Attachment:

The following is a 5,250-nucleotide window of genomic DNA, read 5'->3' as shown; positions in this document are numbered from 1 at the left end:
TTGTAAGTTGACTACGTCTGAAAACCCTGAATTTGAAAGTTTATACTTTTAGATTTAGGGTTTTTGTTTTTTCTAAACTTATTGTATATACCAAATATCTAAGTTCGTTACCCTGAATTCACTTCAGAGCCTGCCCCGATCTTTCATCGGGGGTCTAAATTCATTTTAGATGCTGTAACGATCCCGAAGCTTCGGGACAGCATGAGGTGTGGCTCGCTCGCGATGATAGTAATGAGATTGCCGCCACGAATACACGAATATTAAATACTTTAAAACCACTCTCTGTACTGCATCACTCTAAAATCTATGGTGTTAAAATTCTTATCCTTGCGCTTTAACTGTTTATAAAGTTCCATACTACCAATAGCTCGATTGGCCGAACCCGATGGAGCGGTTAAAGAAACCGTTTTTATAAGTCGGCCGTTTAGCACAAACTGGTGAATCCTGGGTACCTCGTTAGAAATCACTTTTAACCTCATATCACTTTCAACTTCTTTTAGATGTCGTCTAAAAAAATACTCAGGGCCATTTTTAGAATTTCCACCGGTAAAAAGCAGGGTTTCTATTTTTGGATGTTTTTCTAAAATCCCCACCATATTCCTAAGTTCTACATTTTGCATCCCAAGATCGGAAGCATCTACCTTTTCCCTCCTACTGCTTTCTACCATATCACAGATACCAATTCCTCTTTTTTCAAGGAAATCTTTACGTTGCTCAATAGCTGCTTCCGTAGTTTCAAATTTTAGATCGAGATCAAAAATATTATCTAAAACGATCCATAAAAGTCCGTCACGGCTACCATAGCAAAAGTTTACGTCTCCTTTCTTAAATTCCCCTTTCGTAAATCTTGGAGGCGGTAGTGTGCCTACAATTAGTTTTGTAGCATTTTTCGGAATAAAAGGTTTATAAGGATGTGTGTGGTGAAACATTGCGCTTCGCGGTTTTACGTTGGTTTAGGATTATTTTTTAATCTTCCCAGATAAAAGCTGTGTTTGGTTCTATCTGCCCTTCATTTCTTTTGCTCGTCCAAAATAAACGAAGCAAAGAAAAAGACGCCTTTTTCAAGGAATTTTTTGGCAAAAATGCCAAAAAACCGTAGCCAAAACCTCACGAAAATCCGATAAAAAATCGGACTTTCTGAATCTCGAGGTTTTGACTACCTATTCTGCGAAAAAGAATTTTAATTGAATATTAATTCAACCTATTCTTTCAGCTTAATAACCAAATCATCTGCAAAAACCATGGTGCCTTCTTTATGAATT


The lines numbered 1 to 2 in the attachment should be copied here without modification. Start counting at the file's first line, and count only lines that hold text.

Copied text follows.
The following is a 5,250-nucleotide window of genomic DNA, read 5'->3' as shown; positions in this document are numbered from 1 at the left end:
TTGTAAGTTGACTACGTCTGAAAACCCTGAATTTGAAAGTTTATACTTTTAGATTTAGGGTTTTTGTTTTTTCTAAACTTATTGTATATACCAAATATCTAAGTTCGTTACCCTGAATTCACTTCAGAGCCTGCCCCGATCTTTCATCGGGGGTCTAAATTCATTTTAGATGCTGTAACGATCCCGAAGCTTCGGGACAGCATGAGGTGTGGCTCGCTCGCGATGATAGTAATGAGATTGCCGCCACGAATACACGAATATTAAATACTTTAAAACCACTCTCTGTACTGCATCACTCTAAAATCTATGGTGTTAAAATTCTTATCCTTGCGCTTTAACTGTTTATAAAGTTCCATACTACCAATAGCTCGATTGGCCGAACCCGATGGAGCGGTTAAAGAAACCGTTTTTATAAGTCGGCCGTTTAGCACAAACTGGTGAATCCTGGGTACCTCGTTAGAAATCACTTTTAACCTCATATCACTTTCAACTTCTTTTAGATGTCGTCTAAAAAAATACTCAGGGCCATTTTTAGAATTTCCACCGGTAAAAAGCAGGGTTTCTATTTTTGGATGTTTTTCTAAAATCCCCACCATATTCCTAAGTTCTACATTTTGCATCCCAAGATCGGAAGCATCTACCTTTTCCCTCCTACTGCTTTCTACCATATCACAGATACCAATTCCTCTTTTTTCAAGGAAATCTTTACGTTGCTCAATAGCTGCTTCCGTAGTTTCAAATTTTAGATCGAGATCAAAAATATTATCTAAAACGATCCATAAAAGTCCGTCACGGCTACCATAGCAAAAGTTTACGTCTCCTTTCTTAAATTCCCCTTTCGTAAATCTTGGAGGCGGTAGTGTGCCTACAATTAGTTTTGTAGCATTTTTCGGAATAAAAGGTTTATAAGGATGTGTGTGGTGAAACATTGCGCTTCGCGGTTTTACGTTGGTTTAGGATTATTTTTTAATCTTCCCAGATAAAAGCTGTGTTTGGTTCTATCTGCCCTTCATTTCTTTTGCTCGTCCAAAATAAACGAAGCAAAGAAAAAGACGCCTTTTTCAAGGAATTTTTTGGCAAAAATGCCAAAAAACCGTAGCCAAAACCTCACGAAAATCCGATAAAAAATCGGACTTTCTGAATCTCGAGGTTTTGACTACCTATTCTGCGAAAAAGAATTTTAATTGAATATTAATTCAACCTATTCTTTCAGCTTAATAACCAAATCATCTGCAAAAACCATGGTGCCTTCTTTATGAATT